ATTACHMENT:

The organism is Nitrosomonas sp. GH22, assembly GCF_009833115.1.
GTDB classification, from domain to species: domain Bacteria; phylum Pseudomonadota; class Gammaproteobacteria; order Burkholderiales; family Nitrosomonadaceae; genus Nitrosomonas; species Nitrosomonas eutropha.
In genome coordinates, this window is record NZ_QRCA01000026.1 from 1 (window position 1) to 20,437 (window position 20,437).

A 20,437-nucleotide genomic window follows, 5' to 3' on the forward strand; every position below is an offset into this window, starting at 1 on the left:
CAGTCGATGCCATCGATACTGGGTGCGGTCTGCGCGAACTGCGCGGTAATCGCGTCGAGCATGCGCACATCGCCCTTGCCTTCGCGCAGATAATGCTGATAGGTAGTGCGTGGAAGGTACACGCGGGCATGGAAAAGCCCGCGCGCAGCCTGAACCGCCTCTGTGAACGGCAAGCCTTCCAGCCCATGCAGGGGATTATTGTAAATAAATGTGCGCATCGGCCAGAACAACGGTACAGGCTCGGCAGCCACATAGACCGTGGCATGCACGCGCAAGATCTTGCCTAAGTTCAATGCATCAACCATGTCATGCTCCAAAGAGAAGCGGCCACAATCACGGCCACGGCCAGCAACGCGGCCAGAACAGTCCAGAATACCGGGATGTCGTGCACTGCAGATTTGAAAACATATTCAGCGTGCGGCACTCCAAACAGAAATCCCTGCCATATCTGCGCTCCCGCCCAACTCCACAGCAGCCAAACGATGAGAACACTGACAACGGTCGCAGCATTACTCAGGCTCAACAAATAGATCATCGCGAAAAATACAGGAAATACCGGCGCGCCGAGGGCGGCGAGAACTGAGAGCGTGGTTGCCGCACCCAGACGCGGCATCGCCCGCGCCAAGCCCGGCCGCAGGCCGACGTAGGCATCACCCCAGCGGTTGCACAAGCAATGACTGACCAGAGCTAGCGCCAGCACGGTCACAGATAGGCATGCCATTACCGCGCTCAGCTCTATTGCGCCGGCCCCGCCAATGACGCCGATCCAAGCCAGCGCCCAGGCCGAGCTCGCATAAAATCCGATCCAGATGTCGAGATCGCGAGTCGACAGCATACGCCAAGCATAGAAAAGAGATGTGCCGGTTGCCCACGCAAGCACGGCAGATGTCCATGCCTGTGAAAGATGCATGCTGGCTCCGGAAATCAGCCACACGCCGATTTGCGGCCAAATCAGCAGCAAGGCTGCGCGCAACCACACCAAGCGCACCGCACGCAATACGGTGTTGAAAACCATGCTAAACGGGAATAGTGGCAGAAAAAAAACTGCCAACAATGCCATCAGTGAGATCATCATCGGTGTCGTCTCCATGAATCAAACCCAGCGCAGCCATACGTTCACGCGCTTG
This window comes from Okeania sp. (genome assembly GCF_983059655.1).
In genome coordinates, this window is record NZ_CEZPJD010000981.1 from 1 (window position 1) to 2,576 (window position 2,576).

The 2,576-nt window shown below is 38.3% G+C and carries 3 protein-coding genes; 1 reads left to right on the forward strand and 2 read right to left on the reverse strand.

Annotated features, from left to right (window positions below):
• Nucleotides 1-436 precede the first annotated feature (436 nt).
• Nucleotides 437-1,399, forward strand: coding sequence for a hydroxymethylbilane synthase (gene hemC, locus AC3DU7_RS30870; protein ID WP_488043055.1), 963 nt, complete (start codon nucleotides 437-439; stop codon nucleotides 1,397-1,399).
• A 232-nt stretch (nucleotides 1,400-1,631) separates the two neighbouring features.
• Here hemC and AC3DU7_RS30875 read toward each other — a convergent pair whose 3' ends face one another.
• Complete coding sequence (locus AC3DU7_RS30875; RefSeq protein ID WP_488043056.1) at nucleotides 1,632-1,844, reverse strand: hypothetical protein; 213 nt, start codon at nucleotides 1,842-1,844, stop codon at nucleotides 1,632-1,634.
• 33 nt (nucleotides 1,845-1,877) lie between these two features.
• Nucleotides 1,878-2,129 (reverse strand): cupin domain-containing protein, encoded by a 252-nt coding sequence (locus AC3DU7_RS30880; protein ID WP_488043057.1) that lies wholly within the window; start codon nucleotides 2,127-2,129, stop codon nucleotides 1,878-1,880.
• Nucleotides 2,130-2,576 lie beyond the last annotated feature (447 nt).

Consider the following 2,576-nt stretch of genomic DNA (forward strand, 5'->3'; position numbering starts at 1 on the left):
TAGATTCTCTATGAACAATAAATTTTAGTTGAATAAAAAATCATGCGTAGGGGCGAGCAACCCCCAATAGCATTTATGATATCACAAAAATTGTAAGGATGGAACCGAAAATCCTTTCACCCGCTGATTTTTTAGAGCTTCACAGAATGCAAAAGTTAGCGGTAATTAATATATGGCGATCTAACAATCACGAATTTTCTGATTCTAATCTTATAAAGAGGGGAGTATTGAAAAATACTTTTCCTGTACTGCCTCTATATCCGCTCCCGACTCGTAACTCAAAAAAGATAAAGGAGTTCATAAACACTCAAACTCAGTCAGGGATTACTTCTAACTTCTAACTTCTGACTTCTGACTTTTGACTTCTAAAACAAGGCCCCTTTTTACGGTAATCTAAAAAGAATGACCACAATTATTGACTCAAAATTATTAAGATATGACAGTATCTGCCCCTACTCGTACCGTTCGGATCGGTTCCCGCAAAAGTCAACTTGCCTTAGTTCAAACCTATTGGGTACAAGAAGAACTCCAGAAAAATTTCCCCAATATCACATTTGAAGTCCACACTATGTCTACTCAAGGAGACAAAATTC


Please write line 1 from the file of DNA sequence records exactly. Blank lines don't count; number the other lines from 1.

The organism is Nitrosomonas sp. GH22, assembly GCF_009833115.1.